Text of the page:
Marie-Sophie's story begins in the present day with an act of violence: ''Upon his entrance into Texaco, the Christ was hit by a stone.'' Texaco is an ''insalubrious'' shantytown named for a nearby oil refinery, and the so-called Christ is a city planner who has come to bulldoze this slum in the name of progress. Not surprisingly, he is perceived by the people he encounters as ''one of the riders of our apocalypse, the angel of destruction of the modernizing city council.'' After he is set upon and stoned, he is carried to Marie-Sophie, an aged matadora -- a woman of authority in the community, an ''ancestor and founder of this Quarter.'' When he explains his mission to her, she realizes that she must ''wage . . . the decisive battle for Texaco's survival,'' and that her word is her ''only weapon.'' Plying him with rum, she begins to tell her stories: about her carpenter father and her blind mother; about her life after their deaths, living with families for whom she must work to pay her keep. She also tells how, enthralled by music, she was seduced by one musician and raped by another. She tells how she learned to read and to love books, how she became a founder of Texaco.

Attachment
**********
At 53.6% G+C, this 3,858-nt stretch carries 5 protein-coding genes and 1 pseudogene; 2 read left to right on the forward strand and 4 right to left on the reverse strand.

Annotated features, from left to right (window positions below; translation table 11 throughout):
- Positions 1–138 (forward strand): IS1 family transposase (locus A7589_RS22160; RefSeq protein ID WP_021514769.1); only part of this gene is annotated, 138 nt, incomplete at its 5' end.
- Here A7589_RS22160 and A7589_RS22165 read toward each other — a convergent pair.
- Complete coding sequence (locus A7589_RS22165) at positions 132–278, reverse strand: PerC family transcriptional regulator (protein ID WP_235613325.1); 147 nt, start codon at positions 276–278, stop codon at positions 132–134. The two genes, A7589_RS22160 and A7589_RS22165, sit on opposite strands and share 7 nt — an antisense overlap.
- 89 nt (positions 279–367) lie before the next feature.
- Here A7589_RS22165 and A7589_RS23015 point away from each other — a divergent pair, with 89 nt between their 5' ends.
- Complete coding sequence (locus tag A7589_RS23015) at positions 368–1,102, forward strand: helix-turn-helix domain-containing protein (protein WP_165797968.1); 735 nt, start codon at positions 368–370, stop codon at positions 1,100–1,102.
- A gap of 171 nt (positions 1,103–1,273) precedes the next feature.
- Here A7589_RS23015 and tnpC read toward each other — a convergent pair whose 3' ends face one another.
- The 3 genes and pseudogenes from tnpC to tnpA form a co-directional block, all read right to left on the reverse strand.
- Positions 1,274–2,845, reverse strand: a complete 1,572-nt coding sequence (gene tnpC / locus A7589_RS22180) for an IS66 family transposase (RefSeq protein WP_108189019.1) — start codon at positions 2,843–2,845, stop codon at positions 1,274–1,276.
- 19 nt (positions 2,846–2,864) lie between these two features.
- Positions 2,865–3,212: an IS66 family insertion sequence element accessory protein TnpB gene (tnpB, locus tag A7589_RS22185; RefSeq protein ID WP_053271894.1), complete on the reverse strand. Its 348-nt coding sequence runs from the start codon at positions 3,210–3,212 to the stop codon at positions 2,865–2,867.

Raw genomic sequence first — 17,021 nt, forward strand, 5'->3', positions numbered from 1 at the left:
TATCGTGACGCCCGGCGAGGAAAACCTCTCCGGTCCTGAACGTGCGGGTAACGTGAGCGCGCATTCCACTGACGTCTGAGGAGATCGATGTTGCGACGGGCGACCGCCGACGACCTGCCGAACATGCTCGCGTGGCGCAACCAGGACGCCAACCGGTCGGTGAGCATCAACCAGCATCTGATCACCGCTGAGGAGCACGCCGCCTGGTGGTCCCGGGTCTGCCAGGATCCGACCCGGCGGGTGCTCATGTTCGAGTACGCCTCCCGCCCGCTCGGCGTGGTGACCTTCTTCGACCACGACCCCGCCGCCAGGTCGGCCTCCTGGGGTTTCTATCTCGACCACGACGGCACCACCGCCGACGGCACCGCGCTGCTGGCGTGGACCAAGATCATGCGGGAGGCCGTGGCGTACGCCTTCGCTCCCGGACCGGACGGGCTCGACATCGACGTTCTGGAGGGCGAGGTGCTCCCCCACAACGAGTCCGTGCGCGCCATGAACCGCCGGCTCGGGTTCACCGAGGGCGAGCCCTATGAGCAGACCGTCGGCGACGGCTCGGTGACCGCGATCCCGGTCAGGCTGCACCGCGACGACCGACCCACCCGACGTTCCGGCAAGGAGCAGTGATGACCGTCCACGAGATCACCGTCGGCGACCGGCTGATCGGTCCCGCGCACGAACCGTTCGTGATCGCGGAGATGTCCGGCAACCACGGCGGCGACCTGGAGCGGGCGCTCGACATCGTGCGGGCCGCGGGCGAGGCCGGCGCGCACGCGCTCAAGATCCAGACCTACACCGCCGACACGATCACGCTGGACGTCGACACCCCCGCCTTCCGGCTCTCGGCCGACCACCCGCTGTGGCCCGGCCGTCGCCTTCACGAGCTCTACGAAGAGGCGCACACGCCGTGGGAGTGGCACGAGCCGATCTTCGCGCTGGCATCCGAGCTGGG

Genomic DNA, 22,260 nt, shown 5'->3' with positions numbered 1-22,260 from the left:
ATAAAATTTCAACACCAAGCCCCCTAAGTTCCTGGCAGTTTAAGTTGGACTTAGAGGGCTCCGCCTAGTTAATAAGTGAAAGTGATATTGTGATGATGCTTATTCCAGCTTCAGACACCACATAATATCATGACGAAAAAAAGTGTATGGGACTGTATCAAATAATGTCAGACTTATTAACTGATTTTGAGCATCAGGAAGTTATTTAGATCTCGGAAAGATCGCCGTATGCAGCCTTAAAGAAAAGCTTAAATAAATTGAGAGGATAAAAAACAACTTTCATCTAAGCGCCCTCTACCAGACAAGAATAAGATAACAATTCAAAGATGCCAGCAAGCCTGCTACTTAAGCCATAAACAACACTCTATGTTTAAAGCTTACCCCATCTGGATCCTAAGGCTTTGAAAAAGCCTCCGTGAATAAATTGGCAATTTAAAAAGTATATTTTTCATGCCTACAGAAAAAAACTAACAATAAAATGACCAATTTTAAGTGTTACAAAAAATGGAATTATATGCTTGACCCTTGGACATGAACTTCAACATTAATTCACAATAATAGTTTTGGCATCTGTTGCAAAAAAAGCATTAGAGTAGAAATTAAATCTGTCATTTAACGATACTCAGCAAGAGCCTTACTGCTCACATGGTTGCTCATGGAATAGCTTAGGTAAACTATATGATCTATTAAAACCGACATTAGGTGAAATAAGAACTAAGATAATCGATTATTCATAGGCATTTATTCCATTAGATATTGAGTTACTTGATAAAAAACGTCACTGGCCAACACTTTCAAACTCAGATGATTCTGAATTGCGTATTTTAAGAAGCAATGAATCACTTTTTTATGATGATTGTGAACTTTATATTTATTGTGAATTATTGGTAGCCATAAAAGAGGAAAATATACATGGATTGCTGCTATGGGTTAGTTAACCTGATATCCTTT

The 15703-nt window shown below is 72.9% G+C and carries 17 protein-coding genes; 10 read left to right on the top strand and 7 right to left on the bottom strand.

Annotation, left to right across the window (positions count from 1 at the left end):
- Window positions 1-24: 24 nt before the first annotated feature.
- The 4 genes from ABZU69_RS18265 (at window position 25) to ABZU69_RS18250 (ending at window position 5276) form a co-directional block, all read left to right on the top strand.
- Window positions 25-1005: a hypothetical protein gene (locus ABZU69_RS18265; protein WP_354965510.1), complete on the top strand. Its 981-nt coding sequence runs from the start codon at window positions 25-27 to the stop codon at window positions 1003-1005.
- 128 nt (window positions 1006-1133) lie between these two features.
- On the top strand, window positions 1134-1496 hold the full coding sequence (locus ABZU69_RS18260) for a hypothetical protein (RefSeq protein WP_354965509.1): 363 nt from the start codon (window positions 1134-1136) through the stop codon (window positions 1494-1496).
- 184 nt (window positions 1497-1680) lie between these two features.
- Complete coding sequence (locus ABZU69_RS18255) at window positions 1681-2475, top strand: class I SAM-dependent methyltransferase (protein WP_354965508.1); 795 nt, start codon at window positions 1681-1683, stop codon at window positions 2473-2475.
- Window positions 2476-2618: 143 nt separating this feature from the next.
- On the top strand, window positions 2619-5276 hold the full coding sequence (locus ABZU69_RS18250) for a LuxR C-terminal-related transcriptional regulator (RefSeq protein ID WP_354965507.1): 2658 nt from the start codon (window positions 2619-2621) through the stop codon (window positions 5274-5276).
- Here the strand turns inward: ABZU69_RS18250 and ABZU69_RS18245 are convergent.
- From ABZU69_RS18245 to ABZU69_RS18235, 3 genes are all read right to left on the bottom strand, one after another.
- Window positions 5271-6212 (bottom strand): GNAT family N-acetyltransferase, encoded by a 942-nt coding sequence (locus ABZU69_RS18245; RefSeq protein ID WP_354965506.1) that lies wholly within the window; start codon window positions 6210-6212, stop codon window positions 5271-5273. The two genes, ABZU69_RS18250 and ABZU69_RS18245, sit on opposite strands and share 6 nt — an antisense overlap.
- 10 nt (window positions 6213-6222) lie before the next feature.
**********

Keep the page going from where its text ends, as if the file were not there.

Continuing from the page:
The city-planner Christ is meant, one imagines, to be seen initially as the god of suffering, annihilating local customs and beliefs in exchange for abstract redemption. In his words, he would ''rationalize space, and conquer the pockets of insalubrity.'' But Marie-Sophie reminds him that the values and poetry of her people are the very fiber of their community; this legacy must not be sacrificed to bulldozers and sterile housing projects. Although the Christ is eventually converted by her arguments, this figure of salvation is still a profoundly ambivalent one. Thus he mirrors the relationship between Christian France and the multiracial, multilingual descendants of black slaves, who have fashioned a sizable part of their identity out of the manner, traits and blood of their oppressors.